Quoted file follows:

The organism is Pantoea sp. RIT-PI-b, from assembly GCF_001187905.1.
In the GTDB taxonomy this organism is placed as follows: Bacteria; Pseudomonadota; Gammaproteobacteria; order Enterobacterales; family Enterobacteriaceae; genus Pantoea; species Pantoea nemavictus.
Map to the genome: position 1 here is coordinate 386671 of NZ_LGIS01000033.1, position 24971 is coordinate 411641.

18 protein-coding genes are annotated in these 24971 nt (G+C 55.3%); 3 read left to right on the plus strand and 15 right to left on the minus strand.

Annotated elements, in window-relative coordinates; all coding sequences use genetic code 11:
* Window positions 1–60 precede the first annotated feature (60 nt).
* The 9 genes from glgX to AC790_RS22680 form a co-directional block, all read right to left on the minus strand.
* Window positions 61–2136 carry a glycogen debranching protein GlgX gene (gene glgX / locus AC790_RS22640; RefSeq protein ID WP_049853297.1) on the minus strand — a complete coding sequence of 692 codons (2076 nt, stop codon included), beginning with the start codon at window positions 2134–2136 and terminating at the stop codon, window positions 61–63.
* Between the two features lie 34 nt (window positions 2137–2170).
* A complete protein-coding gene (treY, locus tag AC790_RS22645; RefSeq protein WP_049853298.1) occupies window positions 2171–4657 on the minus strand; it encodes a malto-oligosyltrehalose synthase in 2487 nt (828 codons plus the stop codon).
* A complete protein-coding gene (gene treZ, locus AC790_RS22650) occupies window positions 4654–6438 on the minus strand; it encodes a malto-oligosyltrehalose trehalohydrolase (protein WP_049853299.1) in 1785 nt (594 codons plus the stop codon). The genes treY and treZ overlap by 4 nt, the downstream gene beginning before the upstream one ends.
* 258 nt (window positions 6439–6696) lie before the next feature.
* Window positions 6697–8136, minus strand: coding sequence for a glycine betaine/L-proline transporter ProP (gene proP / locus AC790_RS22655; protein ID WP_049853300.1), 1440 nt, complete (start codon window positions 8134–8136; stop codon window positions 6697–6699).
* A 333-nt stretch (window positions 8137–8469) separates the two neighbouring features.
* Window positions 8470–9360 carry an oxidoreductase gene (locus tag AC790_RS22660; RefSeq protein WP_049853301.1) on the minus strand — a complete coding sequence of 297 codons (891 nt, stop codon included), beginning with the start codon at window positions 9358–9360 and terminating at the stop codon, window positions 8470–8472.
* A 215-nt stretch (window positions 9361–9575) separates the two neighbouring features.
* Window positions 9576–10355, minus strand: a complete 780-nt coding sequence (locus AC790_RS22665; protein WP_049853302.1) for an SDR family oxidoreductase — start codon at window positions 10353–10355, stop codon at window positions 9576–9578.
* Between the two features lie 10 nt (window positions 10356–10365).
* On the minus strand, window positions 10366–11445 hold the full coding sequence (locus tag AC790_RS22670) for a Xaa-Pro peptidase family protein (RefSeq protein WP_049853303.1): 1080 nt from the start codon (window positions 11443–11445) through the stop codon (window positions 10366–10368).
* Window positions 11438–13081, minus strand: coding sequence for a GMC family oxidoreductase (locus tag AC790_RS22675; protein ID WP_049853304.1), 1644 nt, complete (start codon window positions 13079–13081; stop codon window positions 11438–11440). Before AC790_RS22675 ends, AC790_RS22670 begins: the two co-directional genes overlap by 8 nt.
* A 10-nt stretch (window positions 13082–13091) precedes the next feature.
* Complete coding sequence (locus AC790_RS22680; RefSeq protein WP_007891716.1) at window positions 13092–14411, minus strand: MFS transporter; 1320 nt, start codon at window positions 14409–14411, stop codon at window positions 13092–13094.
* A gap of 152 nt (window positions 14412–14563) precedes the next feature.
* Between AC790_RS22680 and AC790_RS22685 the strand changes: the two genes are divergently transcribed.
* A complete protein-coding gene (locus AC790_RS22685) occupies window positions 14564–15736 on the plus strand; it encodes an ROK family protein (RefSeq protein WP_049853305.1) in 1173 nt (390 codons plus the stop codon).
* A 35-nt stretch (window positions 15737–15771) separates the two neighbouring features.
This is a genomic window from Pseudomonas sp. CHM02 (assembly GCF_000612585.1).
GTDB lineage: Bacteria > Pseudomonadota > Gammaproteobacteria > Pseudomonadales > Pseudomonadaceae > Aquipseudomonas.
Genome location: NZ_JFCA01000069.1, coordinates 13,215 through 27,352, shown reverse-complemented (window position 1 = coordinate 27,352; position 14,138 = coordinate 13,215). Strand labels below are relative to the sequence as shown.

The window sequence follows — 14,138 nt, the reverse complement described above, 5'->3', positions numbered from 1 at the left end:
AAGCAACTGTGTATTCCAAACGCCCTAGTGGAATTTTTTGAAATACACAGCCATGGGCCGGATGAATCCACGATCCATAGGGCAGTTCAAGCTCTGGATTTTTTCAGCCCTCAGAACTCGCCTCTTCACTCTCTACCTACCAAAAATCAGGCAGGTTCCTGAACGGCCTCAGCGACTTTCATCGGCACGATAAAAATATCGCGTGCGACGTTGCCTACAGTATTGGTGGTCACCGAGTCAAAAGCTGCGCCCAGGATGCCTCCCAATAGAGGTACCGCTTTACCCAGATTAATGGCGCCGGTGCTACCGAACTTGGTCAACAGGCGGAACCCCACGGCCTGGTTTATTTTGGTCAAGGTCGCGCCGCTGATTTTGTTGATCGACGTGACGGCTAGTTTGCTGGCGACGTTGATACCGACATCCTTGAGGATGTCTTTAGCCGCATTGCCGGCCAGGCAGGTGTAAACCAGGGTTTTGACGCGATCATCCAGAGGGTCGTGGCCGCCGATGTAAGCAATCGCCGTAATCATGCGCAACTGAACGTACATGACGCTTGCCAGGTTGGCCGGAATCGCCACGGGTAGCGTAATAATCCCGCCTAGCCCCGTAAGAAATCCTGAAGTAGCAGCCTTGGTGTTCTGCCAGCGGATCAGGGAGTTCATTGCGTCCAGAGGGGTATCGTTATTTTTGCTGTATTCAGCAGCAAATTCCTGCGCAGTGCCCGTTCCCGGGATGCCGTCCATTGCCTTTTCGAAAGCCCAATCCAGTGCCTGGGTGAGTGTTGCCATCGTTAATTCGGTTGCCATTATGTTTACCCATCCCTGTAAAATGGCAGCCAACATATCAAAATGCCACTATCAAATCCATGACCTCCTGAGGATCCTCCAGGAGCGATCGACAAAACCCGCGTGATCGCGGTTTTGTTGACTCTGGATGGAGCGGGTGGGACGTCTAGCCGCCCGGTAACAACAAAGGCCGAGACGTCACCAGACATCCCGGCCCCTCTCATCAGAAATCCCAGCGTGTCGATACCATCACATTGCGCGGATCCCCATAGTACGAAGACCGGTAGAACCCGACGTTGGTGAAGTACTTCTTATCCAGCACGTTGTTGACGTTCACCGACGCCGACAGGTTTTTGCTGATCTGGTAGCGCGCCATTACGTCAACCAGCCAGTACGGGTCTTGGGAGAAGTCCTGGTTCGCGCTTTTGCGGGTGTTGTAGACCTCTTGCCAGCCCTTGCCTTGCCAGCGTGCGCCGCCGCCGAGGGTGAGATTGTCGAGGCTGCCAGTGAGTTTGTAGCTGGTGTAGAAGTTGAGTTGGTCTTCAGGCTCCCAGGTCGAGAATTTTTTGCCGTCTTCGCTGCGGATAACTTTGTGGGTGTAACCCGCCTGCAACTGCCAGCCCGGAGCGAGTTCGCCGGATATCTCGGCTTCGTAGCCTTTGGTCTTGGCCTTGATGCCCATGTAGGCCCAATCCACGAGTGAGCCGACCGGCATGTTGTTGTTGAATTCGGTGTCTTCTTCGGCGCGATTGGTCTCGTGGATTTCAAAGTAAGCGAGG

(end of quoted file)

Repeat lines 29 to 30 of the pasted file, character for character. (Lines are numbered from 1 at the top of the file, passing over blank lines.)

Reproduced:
Genome location: NZ_JFCA01000069.1, coordinates 13,215 through 27,352, shown reverse-complemented (window position 1 = coordinate 27,352; position 14,138 = coordinate 13,215). Strand labels below are relative to the sequence as shown.

The window sequence follows — 14,138 nt, the reverse complement described above, 5'->3', positions numbered from 1 at the left end: